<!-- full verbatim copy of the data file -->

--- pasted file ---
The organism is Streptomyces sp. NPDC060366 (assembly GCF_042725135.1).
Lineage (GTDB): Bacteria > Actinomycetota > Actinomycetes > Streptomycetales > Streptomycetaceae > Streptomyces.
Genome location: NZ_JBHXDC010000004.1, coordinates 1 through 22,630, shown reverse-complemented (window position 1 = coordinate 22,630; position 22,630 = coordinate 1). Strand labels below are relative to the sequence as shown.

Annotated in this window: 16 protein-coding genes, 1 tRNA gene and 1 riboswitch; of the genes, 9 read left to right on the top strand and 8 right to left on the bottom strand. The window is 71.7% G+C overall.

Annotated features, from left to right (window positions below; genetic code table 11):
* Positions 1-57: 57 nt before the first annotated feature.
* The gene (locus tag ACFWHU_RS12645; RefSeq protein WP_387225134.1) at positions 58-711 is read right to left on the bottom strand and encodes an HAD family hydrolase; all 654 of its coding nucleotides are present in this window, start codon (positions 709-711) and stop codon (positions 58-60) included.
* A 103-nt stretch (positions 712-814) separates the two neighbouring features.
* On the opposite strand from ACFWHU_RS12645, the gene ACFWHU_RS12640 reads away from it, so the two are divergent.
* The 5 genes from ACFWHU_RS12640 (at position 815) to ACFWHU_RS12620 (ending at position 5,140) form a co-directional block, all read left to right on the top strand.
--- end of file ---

The organism is Streptomyces sp. NPDC060366 (assembly GCF_042725135.1).
Lineage (GTDB): Bacteria > Actinomycetota > Actinomycetes > Streptomycetales > Streptomycetaceae > Streptomyces.
Genome location: NZ_JBHXDC010000004.1, coordinates 1 through 22,630, shown reverse-complemented (window position 1 = coordinate 22,630; position 22,630 = coordinate 1). Strand labels below are relative to the sequence as shown.

Annotated in this window: 16 protein-coding genes, 1 tRNA gene and 1 riboswitch; of the genes, 9 read left to right on the top strand and 8 right to left on the bottom strand. The window is 71.7% G+C overall.

Annotated features, from left to right (window positions below; genetic code table 11):
* Positions 1-57: 57 nt before the first annotated feature.
* The gene (locus tag ACFWHU_RS12645; RefSeq protein WP_387225134.1) at positions 58-711 is read right to left on the bottom strand and encodes an HAD family hydrolase; all 654 of its coding nucleotides are present in this window, start codon (positions 709-711) and stop codon (positions 58-60) included.
* A 103-nt stretch (positions 712-814) separates the two neighbouring features.
* On the opposite strand from ACFWHU_RS12645, the gene ACFWHU_RS12640 reads away from it, so the two are divergent.
* The 5 genes from ACFWHU_RS12640 (at position 815) to ACFWHU_RS12620 (ending at position 5,140) form a co-directional block, all read left to right on the top strand.